In celebration of Black History Month, this space would like to share a couple of personal encounters with the Arts and Literary history of African Americana. Just because.
Art first. Soon after I arrived in San Francisco, there was a gallery show of the work of Benny Andrews. Benny Andrews was just my #1 all-time favorite African American artist, thanks to having first encountered his work in my undergraduate days (R-MWC 1953, BA, Art.) As we entered the gallery my new husband Bud grabbed my hand and said, “C’mon, I want to introduce you to Benny.” Well, I knew Bud knew everybody, especially every artist alive, but personally? He had gotten hooked on art in one class during his own senior undergraduate year (Albion, 1951, BA Economics & Political Science) and since then had spent every spare moment hanging out at galleries and museums. But Benny Andrews? Could he really know Benny Andrews? And more to the point, could I possibly do anything but gush embarrassingly in front of a famous person who happened to be my #1 all-time African American artist hero? I went into panic mode. There were a LOT of people milling around looking at beautiful paintings; bunches of them were gathered around the artist. I tried to think of something intelligent I might say, but it wasn’t happening.
Meanwhile, my good husband, all 6’4” of him, was plowing ahead, aiming straight toward Benny Andrews, with me in tow. There was no escape, and my brain was on freeze. In a matter of moments we were standing face to face. Briefly acknowledging Bud, Benny reached out and gave me a giant hug. And said, “Aren’t you darlin’ to come see my pictures!”
Sometime later we were able to buy his utterly beautiful pencil drawing “The Guitar Picker.” It’s now at the National Gallery in D.C. But just thinking about it makes me smile, and remember that gentle, kind, incredibly gifted man saying “Aren’t you darlin’ to come see my pictures.”
My other famous artist story has to do with my #1 all-time favorite living African American artist, Radcliffe Bailey. Met him in real time, after admiring his work at Atlanta’s High Museum (and elsewhere) for years, when he turned up at a milestone birthday party in California for my friend Liz Campbell Moskowitz (no slouch of an artist herself.) She introduced us offhandedly, and I said, with something less than socially acceptable composure, “OMG! You’re Radcliffe Bailey!?! I love your work! That room of your paintings is the first place I go when I’m at the High!” He was polite about my effusion, though.
This was a couple of years before he married Leslie, daughter of Liz and the renowned photographer Gordon Parks. I think I’m unlikely to top those two encounters any time soon.
As for the Literature area.
In the late 1960s, Bud (whom I would marry in 1992 but with whom I was not then in contact) owned a house at 2777 Pine Street in San Francisco. A graceful Victorian built in the 1870s, it sold a few years ago for three or four million – but in 1968 the neighborhood was not one you’d wander around without risking bodily harm. Bud lived in the ground-floor apartment, and rented the main house to Eldridge and Kathleen Cleaver. At the time, Black Panther leader Eldridge was out on bail following an attempted murder charge. He would eventually skip the country and later return, find religion, design provocative menswear, become a Mormon, struggle with cocaine addiction and die at age 62 in 1998. That was 30 years after he’d been Bud’s tenant. “I had no problems with the neighborhood,” my husband used to say of that time; “either the cops or the Black Panthers were there at any given time; usually both.”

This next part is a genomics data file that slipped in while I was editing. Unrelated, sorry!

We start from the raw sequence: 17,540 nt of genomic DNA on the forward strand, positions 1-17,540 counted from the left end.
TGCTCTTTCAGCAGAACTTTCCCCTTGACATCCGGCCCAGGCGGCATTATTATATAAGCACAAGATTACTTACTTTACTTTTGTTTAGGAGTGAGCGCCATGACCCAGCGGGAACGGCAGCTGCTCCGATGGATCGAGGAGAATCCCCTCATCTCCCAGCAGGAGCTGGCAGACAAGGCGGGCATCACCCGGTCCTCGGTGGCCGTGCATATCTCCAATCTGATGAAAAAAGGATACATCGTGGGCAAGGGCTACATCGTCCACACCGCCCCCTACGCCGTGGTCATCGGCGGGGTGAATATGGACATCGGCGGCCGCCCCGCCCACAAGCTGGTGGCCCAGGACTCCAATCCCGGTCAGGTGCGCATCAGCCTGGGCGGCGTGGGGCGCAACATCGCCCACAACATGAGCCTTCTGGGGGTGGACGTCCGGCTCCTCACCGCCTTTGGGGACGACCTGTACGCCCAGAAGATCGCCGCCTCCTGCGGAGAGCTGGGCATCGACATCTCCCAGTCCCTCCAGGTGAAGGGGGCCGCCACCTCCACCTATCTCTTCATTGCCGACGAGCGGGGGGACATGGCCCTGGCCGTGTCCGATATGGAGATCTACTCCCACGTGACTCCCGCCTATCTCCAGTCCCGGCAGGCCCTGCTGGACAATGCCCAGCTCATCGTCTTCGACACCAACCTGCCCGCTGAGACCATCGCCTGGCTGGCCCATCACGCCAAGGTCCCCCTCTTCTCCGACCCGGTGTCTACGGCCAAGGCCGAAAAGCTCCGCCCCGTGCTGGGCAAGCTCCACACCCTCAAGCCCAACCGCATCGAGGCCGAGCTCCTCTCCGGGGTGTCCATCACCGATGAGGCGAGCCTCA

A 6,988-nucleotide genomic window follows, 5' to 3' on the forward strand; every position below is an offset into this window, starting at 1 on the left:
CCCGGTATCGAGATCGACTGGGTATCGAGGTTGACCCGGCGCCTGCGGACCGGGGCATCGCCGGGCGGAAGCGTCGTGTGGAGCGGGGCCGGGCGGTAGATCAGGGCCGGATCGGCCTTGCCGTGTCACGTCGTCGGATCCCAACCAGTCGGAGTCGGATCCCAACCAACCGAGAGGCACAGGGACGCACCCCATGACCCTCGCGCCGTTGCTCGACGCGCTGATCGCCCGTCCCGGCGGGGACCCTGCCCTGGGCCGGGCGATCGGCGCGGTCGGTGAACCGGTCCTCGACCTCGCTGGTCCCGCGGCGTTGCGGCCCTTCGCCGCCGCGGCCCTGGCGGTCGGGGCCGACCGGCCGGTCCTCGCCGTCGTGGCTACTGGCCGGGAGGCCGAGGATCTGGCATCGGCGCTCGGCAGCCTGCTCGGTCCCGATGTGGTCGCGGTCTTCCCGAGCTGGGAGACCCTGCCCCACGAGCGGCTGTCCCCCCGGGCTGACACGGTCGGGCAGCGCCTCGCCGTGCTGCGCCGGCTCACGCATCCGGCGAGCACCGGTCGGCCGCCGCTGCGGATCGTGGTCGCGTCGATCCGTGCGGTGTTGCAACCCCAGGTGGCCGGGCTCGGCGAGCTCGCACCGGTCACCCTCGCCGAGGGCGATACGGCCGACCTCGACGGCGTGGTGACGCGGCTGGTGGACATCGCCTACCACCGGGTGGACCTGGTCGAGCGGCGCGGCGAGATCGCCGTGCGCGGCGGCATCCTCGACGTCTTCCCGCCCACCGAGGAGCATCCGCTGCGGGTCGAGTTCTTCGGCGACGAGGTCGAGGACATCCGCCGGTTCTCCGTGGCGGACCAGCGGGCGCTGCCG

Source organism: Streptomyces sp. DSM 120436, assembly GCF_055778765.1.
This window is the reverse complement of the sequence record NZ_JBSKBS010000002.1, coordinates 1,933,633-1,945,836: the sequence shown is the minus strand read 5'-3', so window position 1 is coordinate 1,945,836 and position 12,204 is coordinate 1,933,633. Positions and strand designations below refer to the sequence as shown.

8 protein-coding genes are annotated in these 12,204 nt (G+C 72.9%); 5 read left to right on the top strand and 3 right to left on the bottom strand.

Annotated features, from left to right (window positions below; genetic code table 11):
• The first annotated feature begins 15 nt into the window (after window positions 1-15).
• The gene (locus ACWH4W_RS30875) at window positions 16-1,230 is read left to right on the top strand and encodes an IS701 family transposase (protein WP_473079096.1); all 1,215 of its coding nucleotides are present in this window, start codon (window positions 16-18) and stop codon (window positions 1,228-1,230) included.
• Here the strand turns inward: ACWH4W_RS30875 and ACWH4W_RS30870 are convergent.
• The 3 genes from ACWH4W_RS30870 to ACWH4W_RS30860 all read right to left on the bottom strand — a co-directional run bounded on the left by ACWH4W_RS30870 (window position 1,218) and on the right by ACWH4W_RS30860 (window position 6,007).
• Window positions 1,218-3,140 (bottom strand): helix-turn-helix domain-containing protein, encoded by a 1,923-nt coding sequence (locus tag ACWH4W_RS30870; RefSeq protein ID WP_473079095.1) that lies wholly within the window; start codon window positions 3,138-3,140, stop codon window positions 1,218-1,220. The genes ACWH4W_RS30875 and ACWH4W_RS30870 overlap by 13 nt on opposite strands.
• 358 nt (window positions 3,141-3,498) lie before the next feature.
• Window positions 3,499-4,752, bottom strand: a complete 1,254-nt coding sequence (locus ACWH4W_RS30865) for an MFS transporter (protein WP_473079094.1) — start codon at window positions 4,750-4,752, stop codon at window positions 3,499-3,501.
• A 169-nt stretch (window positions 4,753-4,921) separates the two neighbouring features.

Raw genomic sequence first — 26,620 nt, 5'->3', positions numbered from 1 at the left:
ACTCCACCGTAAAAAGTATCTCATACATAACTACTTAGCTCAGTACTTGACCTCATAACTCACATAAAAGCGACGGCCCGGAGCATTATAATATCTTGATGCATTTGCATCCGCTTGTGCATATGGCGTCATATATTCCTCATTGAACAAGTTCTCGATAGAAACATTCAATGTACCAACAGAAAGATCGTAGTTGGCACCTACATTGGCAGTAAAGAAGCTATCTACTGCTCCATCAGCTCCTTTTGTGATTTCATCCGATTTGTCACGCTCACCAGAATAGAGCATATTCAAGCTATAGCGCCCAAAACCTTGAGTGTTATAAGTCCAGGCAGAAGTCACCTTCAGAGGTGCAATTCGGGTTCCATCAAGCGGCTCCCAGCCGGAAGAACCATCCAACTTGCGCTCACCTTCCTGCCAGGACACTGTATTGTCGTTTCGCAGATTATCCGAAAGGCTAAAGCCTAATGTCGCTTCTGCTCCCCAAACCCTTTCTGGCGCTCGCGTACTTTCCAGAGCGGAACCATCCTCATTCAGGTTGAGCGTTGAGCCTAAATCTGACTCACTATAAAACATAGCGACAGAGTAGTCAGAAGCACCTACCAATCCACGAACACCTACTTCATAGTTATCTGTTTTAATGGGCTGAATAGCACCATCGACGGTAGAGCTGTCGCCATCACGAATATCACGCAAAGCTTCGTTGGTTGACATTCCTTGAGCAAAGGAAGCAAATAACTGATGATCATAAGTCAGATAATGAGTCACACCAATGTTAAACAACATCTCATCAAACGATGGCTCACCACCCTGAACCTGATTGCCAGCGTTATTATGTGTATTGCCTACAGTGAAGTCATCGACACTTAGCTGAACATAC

Kathleen Cleaver (who had answered the For Rent ad and signed the lease) would go on to earn a J.D. from Yale Law School and eventually become a distinguished lecturer at Yale and at Emory University. But between her tenancy on Pine Street and her later career she joined Eldridge in exile in Algeria, and became the mother of two. On Pine Street, she handled the family finances. Because they were chancy at best, the rent seldom arrived on time. (When the Cleavers skipped town they were two months in arrears. So my husband went to the Black Panther headquarters in Oakland and said he’d like to have his rent. You did what? he was asked. “I said I wanted two months rent. They paid.”)
When cleaning out our safe deposit box recently I found the letter at right. The letterhead is that of Ramparts, a radical publication for which Kathleen Cleaver wrote. I’d known of the letter’s existence; my husband included it in a story he once wrote, and had offered it to several museums but gotten no response. So I mentioned finding it to my daughter and said I couldn’t figure out what to do with it. “Frame it, Mom,” she said. Thus the document shown here. It reads:
Please excuse the delay but I have been so god damned busy with these pigs and courts and chaos that I completely forgot to pay the rent. You are so very sweet to be so unobtrusive and gentle with me. I think you are the perfect landlord and I would just like to warn you that you should prepare yourself for any day now some kind of assault on this house. I think it is beautiful, I love it, I won’t go away, but the local, federal, international, secret and off duty pigs as well as reagon (sic,) rafferty, shelton, wallace, alioto, et al want to do us in, Eldridge first, then me.
Here’s the rent.
Peace, Mrs. Cleaver